startLine?: number,
  endLine?: number,
  startColumn?: number,
  endColumn?: number,
  message: string,
  stack?: string,

// `console.log`, `console.warn`, `console.error`
type ExpoDeviceLog = {
  device: ExpoDevice,
  method: 'log' | 'warn' | 'error',
  message: string,
  arguments: any, // the raw fields that were passed to the console.* call

type ExpoDevice = {
  name: string,
  id: string,

type ExpoPresenceStatus = 'join' | 'leave';

type ExpoPresenceEvent = {
  device: ExpoDevice,
  status: ExpoPresenceStatus,

Each of these listeners is optional. Here's an example of using a log listener:

let logSubscription = session.addLogListener((log) => {

  // This will print: `{"device":{"id":"b9384faf-504f-4c41-a7ab-6344f0102456","name":"SM-G930U"},"method":"log","message":"hello!","arguments":["hello!"]}`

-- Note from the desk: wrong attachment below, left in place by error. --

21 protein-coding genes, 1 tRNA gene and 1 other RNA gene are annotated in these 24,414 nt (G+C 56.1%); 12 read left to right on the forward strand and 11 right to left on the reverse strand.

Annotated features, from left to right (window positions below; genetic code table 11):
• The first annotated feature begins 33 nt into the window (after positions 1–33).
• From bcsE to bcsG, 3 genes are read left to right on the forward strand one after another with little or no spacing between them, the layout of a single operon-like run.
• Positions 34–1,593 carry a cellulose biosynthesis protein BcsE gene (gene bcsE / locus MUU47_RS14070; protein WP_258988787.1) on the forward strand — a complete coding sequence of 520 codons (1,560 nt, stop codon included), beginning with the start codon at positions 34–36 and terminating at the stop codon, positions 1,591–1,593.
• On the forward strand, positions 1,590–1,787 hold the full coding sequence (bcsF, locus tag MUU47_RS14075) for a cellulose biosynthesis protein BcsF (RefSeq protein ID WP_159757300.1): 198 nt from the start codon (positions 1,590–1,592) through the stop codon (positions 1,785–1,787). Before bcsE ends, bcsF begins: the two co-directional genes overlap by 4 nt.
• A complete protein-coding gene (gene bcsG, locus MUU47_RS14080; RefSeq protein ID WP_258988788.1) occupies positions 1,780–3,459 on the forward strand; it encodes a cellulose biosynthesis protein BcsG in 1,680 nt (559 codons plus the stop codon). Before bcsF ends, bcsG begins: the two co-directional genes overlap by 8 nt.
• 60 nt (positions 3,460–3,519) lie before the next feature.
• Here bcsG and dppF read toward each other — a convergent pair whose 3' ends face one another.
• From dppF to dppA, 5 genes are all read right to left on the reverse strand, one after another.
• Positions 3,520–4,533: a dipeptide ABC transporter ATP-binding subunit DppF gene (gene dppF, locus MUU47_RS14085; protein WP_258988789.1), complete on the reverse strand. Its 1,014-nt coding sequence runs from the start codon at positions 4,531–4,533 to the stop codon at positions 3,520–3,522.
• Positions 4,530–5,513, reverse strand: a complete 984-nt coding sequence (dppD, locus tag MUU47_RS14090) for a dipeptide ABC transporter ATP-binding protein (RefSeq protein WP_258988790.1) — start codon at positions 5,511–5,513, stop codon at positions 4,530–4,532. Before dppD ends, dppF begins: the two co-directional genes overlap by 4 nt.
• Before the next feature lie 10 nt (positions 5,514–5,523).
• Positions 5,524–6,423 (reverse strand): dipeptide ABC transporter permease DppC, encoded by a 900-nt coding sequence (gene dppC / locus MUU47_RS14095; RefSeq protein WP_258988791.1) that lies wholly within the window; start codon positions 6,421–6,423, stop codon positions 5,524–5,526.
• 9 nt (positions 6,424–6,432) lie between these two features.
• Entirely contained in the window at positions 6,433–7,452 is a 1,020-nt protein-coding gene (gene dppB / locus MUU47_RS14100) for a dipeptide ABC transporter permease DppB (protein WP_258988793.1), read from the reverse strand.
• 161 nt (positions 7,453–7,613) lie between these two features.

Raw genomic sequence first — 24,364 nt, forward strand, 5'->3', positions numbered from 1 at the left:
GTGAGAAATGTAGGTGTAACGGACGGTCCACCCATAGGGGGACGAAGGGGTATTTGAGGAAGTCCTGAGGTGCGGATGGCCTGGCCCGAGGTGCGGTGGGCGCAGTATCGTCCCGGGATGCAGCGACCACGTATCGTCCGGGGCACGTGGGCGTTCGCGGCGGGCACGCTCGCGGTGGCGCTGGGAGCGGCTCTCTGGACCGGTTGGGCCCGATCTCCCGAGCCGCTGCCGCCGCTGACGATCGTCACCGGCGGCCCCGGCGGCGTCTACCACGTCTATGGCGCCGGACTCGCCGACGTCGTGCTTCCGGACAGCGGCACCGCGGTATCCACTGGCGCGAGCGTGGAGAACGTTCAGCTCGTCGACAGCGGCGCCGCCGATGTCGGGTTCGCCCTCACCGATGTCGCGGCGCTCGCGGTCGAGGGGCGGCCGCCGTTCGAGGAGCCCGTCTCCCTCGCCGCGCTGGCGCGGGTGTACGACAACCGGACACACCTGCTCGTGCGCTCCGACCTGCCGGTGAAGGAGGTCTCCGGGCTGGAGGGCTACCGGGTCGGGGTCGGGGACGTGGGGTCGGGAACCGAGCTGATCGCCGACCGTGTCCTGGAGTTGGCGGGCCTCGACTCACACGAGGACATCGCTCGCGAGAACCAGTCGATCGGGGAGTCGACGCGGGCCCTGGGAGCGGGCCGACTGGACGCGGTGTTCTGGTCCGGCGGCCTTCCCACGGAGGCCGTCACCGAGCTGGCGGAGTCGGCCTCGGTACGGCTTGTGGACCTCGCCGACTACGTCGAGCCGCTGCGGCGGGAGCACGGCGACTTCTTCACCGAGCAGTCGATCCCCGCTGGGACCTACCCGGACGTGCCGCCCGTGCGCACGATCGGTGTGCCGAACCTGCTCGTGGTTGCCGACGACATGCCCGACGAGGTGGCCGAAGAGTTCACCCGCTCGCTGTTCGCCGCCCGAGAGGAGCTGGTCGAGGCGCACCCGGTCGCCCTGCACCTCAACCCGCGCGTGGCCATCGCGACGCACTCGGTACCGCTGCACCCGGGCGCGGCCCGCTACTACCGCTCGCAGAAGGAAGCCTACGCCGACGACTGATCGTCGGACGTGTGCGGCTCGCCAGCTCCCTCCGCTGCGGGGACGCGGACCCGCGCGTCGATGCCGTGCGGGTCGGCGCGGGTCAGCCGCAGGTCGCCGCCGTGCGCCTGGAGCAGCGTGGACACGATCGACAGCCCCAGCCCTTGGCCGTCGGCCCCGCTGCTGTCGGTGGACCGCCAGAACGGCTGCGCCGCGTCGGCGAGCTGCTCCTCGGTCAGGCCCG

// on the web if `console.log('hello!')` is run from the code on the phone.

// later on...
// future `console.log`s on the phone will not trigger the listener

An error listener:

let errorSubscription = session.addErrorListener((error) => {

  // This will print:
  // `[]`
  // when there is no error and
  // `[{"message":"unknown: Unexpected token (7:7)...","endLine":7,"startLine":7,"endColumn":7,"startColumn":7}]`
  // when there is an error. The `message` field is truncated in this document.

// later on...

A presence listener:

let presenceSubscription = session.addPresenceListener((presence) => {

  // This will print:
  // `{"device":{"id":"b9384faf-504f-4c41-a7ab-6344f0102456","name":"SM-G930U"},"status":"join"}`
  // when a device is connected and
  // `{"device":{"id":"b9384faf-504f-4c41-a7ab-6344f0102456","name":"SM-G930U"},"status":"leave"}`
  // when a device disconnects.

// later on...

Please read the Flow types above for all possible fields returned in these listeners.

Stopping the session

await session.stopAsync();

This will shut down the PubNub connection.